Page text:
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Cornwall Court Fire Tragedy; Bill Gates in Hong Kong; Shopaholics (15 Aug 2008)


On Sunday a blaze at Cornwall Court in Nathan Road killed two firemen and two members of the public, and injured more than fifty others. The fire began in a karaoke parlour. Built in 1962, Cornwall Court is a fifteen storey composite or "mixed use" building. The tragedy highlighted the fire risk posed by such buildings, which contain both residential and commercial properties. In 1996, the Garley Building fire killed 41 and injured 80 more. The following year a fire at Mei Foo Sun Chuen killed nine and injured 37. Such cases led to the enactment of the Fire Safety (Buildings) Ordinance in 2002. It wasn't implemented until 1st July last year. In the first nine months of its implementation, only 803 of 9,000 or more such blocks had been inspected. 524 had received warnings. At such a rate it could take ten years to check all such buildings, but the administration now says it hopes to inspect all karaoke parlours and nightclubs in these composite buildings within the next month. With us in the studio to discuss the dangers, and ways to minimise them, are Former Director of Fire Services Anthony Lam, and Edward Yiu of the Department of Real Estate and Construction at The University of Hong Kong. On Tuesday evening, the chairman of Microsoft, Bill Gates, was speaking at a Hong Kong forum on innovation on information technology. The forum included local academics, industry leaders and policymakers. One area on which Mr Gates placed particular emphasis was the development of a knowledge-based economy, in which citizens and businesses could realize the full potential of the information society. This week the Tung Wah Group of Hospitals released the results of a survey, conducted last year with the University of Hong Kong, examining compulsive buying in the Chinese community. 6.7 per cent of people interviewed in the study could be classified as compulsive shoppers. A third of the compulsive shoppers interviewed had five or more credit cards, with some holding up to fifteen. 70% had outstanding balances on all their cards. In other countries, up to 90% of shopaholics are women. What surprised the researchers here was that as many as 40% of local shopaholics are men.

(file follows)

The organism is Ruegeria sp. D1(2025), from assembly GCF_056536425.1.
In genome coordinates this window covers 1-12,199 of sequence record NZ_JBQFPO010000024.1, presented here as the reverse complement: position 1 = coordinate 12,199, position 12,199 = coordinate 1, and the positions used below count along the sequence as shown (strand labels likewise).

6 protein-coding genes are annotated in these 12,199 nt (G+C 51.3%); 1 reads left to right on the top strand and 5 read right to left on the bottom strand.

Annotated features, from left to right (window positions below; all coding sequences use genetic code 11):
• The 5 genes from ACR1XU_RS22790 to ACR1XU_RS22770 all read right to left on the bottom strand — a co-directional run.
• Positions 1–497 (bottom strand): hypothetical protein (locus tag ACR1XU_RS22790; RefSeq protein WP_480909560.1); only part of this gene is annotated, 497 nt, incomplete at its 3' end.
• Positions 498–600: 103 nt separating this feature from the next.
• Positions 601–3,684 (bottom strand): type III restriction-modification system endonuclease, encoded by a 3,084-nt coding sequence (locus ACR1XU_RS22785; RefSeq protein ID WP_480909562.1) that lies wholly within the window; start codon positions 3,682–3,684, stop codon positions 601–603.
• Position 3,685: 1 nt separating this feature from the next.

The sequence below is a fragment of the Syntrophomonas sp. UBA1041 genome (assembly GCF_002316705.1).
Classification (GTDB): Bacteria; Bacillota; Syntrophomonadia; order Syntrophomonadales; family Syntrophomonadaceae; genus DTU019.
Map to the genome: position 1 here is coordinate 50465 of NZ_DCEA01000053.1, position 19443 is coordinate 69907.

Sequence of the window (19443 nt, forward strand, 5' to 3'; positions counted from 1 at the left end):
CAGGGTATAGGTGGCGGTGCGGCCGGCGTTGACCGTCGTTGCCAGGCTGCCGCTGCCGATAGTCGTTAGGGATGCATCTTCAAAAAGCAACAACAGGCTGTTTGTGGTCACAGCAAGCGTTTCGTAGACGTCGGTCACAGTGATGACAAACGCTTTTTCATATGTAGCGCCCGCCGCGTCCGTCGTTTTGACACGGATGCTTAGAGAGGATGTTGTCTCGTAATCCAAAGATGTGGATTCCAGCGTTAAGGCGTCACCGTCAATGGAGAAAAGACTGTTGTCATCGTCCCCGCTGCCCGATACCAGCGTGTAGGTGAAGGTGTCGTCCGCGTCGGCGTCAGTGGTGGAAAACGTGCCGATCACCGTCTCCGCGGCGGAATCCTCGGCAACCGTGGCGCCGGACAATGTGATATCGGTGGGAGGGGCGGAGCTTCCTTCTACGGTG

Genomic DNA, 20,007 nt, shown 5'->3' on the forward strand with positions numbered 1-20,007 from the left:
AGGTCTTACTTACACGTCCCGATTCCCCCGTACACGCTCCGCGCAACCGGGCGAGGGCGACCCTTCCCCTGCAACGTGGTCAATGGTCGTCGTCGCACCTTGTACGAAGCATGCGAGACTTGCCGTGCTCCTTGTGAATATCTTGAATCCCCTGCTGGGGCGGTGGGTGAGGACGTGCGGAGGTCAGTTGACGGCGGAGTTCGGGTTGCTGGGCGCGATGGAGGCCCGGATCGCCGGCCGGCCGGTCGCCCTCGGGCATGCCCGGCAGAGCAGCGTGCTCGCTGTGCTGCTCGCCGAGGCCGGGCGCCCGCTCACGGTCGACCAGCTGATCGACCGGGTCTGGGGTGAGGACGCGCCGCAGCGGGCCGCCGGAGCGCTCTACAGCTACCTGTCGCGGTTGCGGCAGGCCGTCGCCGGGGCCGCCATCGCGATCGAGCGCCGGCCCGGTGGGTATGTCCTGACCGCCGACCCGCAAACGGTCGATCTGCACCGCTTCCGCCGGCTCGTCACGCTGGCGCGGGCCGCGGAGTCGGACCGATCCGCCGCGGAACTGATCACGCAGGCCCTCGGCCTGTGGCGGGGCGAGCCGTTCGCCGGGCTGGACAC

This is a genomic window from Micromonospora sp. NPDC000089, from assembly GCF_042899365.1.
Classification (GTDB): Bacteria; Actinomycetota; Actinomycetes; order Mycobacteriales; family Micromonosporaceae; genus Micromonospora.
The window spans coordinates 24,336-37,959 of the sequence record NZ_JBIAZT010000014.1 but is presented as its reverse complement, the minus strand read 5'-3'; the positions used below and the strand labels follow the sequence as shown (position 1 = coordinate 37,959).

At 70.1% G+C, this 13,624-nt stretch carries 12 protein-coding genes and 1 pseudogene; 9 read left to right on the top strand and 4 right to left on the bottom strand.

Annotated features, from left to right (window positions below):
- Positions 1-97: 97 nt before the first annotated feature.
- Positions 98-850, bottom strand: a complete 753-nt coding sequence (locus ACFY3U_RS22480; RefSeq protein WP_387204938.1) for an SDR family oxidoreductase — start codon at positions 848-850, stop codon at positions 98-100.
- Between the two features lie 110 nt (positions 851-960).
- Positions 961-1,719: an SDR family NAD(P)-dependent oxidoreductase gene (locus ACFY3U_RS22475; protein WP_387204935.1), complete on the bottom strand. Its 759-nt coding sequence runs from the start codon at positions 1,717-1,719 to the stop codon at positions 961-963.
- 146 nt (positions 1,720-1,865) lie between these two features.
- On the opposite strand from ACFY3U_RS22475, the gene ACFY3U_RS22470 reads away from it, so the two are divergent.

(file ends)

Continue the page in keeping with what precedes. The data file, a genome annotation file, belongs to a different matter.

The Pulse
Publish Date: 
Friday, August 15, 2008
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